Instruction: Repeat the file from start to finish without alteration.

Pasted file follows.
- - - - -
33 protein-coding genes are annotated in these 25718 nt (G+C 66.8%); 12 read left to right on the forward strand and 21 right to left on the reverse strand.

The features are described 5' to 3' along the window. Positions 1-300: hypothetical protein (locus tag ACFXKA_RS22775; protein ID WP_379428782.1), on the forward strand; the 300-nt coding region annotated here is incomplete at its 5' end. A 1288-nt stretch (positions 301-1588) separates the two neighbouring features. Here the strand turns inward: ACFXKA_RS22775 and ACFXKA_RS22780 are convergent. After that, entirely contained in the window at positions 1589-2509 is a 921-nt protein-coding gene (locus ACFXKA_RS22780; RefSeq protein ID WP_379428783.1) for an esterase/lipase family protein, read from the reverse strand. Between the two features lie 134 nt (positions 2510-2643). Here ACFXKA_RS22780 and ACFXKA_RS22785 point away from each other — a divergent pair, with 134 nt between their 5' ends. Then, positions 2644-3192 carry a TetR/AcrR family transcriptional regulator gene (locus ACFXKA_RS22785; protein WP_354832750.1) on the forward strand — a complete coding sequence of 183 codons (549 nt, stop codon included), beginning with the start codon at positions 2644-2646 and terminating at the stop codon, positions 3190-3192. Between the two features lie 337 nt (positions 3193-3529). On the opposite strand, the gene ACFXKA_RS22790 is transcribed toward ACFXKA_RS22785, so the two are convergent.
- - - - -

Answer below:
33 protein-coding genes are annotated in these 25718 nt (G+C 66.8%); 12 read left to right on the forward strand and 21 right to left on the reverse strand.

The features are described 5' to 3' along the window. Positions 1-300: hypothetical protein (locus tag ACFXKA_RS22775; protein ID WP_379428782.1), on the forward strand; the 300-nt coding region annotated here is incomplete at its 5' end. A 1288-nt stretch (positions 301-1588) separates the two neighbouring features. Here the strand turns inward: ACFXKA_RS22775 and ACFXKA_RS22780 are convergent. After that, entirely contained in the window at positions 1589-2509 is a 921-nt protein-coding gene (locus ACFXKA_RS22780; RefSeq protein ID WP_379428783.1) for an esterase/lipase family protein, read from the reverse strand. Between the two features lie 134 nt (positions 2510-2643). Here ACFXKA_RS22780 and ACFXKA_RS22785 point away from each other — a divergent pair, with 134 nt between their 5' ends. Then, positions 2644-3192 carry a TetR/AcrR family transcriptional regulator gene (locus ACFXKA_RS22785; protein WP_354832750.1) on the forward strand — a complete coding sequence of 183 codons (549 nt, stop codon included), beginning with the start codon at positions 2644-2646 and terminating at the stop codon, positions 3190-3192. Between the two features lie 337 nt (positions 3193-3529). On the opposite strand, the gene ACFXKA_RS22790 is transcribed toward ACFXKA_RS22785, so the two are convergent.